Nonprofit uses art to give hospital patients chance to heal

By Laura Moretz

WINSTON-SALEM, N.C. — Anna Vogler’s vision for The Arts for Life took shape in 2001 while her sister, then 11, underwent treatment for bone cancer.

“I saw how little control Katy had over her body and her schedule,” she says.

As a cancer patient, “your life is dictated by blood counts and chemotherapy,” she says. “For a kid it’s even harder. They don’t understand.”

So Vogler developed a program that helped her sister and children like her use artistic expression to deal with the emotional aspects of physical illnesses.

Vogler, then 22, was a recent graduate of Marlboro College and the School for International Training with a broad experience in the arts.

She had worked with a group in Guatemala City called Ninos Artistas de Guatemala.

With the group, she taught kids living in shanty towns how to use cameras. The children gained a small measure of control by taking pictures.

That little bit of control made all the difference, she says.

A camera would also help Katy, she thought. So she gave Katy a camera and some photography lessons.

“It helped,” says Vogler, who also started working with other children in the hospital. “It really helped.”

The Arts for Life took off.

                             Anna Vogler

Job: Executive director, founder, The Arts for Life

Education: B.A.I., Bachelor of Arts in International Studies, Marlboro College and School for International Training, 2000

Awards: Gold medal, NFL Junior Quarterback Award, 2003

Born: Winston-Salem, N.C., 1978

Hobbies: Growing vegetables, flowers

Favorite Flower: Trillium

Book to recommend: Mountains Beyond Mountains: The Quest of Dr. Paul Farmer, a Man Who Would Cure the World, by Tracy Kidder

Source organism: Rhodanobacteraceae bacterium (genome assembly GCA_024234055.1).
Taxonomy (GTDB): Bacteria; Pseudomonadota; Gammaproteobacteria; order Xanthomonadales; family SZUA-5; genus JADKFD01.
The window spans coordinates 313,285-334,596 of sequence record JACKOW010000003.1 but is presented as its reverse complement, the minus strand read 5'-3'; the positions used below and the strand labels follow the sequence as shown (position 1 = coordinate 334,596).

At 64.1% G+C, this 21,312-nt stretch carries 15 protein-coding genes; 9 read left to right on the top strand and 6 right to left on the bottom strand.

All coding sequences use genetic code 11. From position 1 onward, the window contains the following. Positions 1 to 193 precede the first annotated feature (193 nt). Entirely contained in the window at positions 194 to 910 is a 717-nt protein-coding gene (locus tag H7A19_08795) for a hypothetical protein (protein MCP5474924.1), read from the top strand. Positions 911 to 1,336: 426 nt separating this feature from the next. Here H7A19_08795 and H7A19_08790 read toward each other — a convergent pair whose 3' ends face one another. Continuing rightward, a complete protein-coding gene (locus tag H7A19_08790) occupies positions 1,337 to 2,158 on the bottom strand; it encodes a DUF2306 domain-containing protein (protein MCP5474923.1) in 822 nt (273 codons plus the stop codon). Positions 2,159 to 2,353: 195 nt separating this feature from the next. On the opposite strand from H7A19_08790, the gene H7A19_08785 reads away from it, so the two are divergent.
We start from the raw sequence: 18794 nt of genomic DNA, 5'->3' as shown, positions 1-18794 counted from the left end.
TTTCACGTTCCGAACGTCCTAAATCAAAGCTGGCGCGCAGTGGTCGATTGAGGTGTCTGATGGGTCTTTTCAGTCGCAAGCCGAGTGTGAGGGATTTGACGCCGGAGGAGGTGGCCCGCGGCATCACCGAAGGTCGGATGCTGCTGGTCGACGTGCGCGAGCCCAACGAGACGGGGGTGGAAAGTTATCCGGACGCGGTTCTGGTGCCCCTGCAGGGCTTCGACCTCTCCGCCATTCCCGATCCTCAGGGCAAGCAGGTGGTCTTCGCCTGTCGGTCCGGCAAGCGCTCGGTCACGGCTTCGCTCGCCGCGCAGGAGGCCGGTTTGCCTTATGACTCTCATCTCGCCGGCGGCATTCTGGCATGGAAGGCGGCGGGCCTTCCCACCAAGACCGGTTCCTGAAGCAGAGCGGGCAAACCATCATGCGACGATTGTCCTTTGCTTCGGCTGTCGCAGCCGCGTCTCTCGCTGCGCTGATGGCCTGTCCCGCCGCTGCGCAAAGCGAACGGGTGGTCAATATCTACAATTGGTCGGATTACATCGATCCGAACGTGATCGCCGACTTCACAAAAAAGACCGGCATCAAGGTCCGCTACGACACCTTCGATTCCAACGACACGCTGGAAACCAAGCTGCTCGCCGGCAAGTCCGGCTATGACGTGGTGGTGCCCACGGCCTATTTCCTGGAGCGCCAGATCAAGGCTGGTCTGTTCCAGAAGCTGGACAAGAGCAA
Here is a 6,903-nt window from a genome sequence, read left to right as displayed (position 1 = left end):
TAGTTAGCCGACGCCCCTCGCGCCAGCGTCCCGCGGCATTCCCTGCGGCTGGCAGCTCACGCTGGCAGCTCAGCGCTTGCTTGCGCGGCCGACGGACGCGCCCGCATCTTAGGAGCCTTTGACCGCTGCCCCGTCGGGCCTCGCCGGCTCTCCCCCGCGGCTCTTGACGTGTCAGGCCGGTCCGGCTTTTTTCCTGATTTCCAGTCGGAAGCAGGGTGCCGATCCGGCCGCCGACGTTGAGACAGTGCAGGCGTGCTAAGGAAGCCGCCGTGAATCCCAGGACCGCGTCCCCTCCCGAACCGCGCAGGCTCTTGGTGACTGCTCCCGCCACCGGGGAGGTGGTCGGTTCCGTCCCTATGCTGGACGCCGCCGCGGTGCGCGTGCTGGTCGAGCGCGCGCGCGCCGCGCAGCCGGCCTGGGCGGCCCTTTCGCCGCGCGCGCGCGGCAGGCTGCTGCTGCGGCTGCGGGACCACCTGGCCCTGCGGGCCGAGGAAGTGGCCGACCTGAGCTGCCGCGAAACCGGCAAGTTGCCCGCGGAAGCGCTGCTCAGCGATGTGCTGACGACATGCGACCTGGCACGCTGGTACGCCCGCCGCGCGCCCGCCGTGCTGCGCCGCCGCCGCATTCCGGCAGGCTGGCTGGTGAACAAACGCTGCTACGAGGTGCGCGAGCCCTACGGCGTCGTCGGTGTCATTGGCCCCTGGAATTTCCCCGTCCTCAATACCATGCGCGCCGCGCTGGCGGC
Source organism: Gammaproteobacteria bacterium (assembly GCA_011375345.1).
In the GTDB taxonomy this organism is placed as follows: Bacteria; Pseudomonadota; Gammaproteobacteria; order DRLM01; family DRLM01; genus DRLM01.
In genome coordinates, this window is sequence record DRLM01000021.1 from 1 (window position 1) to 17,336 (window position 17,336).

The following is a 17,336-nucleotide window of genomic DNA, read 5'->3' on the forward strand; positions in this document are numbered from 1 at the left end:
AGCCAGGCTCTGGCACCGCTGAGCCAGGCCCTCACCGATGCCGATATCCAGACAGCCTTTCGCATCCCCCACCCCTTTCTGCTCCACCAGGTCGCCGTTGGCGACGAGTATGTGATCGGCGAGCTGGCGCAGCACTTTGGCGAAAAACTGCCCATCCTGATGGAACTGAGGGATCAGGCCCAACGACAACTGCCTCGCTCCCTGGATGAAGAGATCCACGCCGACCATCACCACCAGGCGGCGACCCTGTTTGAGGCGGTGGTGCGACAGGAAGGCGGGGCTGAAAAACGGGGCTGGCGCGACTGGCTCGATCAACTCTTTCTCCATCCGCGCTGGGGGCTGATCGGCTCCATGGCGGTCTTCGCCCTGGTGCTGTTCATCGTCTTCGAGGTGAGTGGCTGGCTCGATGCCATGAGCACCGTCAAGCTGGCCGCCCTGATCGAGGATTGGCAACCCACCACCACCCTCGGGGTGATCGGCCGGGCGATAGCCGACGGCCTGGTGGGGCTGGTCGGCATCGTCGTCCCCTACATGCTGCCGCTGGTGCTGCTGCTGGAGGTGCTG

“When there’s a need and you start filling it, it fills up really quickly,” she says.

Vogler found that photography was too expensive and expanded her offerings to other visual arts, music and writing.

Instead of fleeing the hospital after a treatment, kids wanted to stay another hour so they could finish their projects. They were more relaxed before treatments after doing artwork in the waiting room.

“Instead of worrying about the spinal tap they’re about to get, they’re painting or making magic pictures they can play with later that day,” Vogler says.

“The goal is surviving the illness, but there’s so many issues from surviving the illness,” she says. “The emotional effects are really strong too, not just the physical. We try to give the kids all kinds of memories to have with their friends and their families, just in case they don’t make it. If they do make it, we’re giving them tools and skills and helping they make it a positive experience.”

In early 2002, the Arts for Life became a nonprofit organization affiliated with Wake Forest University Baptist Medical Center.

Now, the group has chapters in Winston-Salem, at Mission Hospitals in Asheville and at Duke Children’s Hospital and Health Center in Durham.

With seven employees and an internship program, the organization provides about 200 hours of programming a week.

Katy recovered from stage 1 osteosarcoma and plans to begin her sophomore year this fall at Mount Tabor High School in Winston-Salem.

Vogler lives in Weaverville, N.C., and travels each week to Asheville, Durham and Winston-Salem to work with patients and staff.

She has received calls from all over the U.S. from people who want to start programs similar to The Arts for Life.

Vogler is pleased with this success, but her focus is on the mission of Arts for Life, which helps people handle the stress of serious illnesses and develop an identity separate from the illness.

Along the way, the patients experience moments of joy instead of constant fear. And that’s what it’s all about for Vogler.

Leave a Response

Your email address will not be published. All fields are required.